If you have more drawer than cabinet space, this is a great solution – go for it! And I suggest that you add a purchase or expiration date to the jars as well. However, if you need your spices to be in a cabinet, it’s time to look at other solutions. A good place to start is to look at Spice Racks at Amazon. When deciding on a solution for organizing your spices, there are a couple of things to keep in mind:

  • Keep your spices away from sunlight or heat, as heat exposure can affect the flavor and freshness of spices and herbs. Do not put it on a windowsill, a sunlit counter or next to the stove.
  • Most-used first! Make sure that the spices you use most often are easy to find and grab
  • Dates! Get rid of old spices and mark dates on any that don’t have them.

Find your spice dates. Most of your spices won’t have an expiration date. Here’s a great link from McCormick to find out when your spice was made and if it is expired:
click to visit McCormick

Replacing your spices – After checking my dates, I had pretty much one spice that wasn’t expired. If you’re in the same boat, you may be thinking, “Spices are expensive!” Replacements can cost anywhere from $1 to over $10 per bottle. How can you Replace Your Spices On A Budget? Check out the article, but the key is to buy in bulk.


For the actual spice area organization, follow the same steps as for the pantry:

  1. Pull Everything Out
  2. Clean the shelves
  3. Throw away things that are out-dated
  4. Give away things you won’t eat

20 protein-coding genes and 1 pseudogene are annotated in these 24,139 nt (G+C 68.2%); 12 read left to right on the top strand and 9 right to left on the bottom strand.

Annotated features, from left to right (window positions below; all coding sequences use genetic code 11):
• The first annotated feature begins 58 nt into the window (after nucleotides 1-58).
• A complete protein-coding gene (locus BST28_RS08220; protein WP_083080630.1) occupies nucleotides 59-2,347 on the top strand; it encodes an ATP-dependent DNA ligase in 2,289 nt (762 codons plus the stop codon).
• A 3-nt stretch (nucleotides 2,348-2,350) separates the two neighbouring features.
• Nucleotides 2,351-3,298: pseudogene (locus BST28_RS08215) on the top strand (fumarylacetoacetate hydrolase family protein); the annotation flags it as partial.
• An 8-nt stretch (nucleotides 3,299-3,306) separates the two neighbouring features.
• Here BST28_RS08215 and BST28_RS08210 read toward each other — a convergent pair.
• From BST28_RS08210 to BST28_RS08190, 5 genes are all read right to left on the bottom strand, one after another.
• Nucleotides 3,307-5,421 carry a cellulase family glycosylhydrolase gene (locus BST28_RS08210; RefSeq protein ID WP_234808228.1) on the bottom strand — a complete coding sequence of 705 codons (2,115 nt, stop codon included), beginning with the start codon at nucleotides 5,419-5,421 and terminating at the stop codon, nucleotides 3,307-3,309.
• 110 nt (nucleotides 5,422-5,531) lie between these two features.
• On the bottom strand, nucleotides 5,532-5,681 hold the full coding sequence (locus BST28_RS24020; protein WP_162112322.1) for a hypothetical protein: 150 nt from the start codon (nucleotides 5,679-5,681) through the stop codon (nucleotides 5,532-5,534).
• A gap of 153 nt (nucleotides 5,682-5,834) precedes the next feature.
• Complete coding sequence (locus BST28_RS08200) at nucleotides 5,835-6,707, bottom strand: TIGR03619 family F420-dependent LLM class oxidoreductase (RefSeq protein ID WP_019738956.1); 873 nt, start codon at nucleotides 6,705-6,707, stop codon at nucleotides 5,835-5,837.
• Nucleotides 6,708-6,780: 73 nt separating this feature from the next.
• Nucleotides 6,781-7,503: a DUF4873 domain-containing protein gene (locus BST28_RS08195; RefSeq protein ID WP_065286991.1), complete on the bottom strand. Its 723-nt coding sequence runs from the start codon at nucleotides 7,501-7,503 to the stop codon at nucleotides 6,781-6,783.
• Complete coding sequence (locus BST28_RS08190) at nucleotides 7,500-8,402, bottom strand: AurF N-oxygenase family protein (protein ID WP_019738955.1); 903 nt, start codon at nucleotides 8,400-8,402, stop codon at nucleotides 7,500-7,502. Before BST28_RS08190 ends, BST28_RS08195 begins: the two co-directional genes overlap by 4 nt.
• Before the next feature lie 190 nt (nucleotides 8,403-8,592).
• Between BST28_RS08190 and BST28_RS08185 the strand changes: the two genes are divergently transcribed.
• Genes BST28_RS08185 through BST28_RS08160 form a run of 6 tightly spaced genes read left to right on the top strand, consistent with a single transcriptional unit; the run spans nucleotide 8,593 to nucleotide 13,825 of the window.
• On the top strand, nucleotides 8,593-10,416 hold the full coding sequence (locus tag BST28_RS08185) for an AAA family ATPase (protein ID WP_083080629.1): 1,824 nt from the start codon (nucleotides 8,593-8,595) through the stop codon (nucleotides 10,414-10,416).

5. Put things back in an organized fashion

Organize Your Freezer

Now you can revel in your freezer mess. Hopefully, you have a nice big backup freezer in your basement or garage. If you do it probably looks like this:


Having a freezer in your garage or basement allows you to stock up on items (like frozen dinners, frozen pizza, meat) when they go on sale. And if you are thinking of getting a cheap chest freezer – don’t! First, you have to dig to find things at the bottom, and you have to do it while bent over – a mean feat if you’re short! And after a while, the freezer lid hinges will give out. If you’ve ever had a freezer lid fall on you (I have), it is not a pleasant experience. Get a nice upright freezer with wonderful shelves for organizing.

Once you’re ready to tackle that existing freezer:

  1. Pull Everything Out
  2. Clean the shelves
  3. Throw away things that are out-dated
  4. Give away things you won’t eat
  5. Put things back in an organized fashion

Keep It Organized

Labels, labels, labels. Labels are an organizer’s best friend. If you label your pantry and freezer shelves (or on the wall next to the shelf) you know that breakfast items go here, bread goes here, or meats go there. When it’s time to put things away after a trip to the grocery store, don’t put things on the wrong shelf. Put them where they go.

FIFO – First In, First Out. Rotate your food. If you have 3 boxes of the same cereal, make sure the oldest is in the front. When you bring in a new item, put it behind the existing older item.

Watch Expiration Dates. When you do your meal planning or make your grocery list, check the dates on your items and replace things when necessary. This is best done when you’re planning your meals and looking at ingredients. It’s Thanksgiving and you’re going to use a few spices that you haven’t used since last year – check the dates when you’re making sure you have something. Do this when you do your meal planning every week.

Author: Steph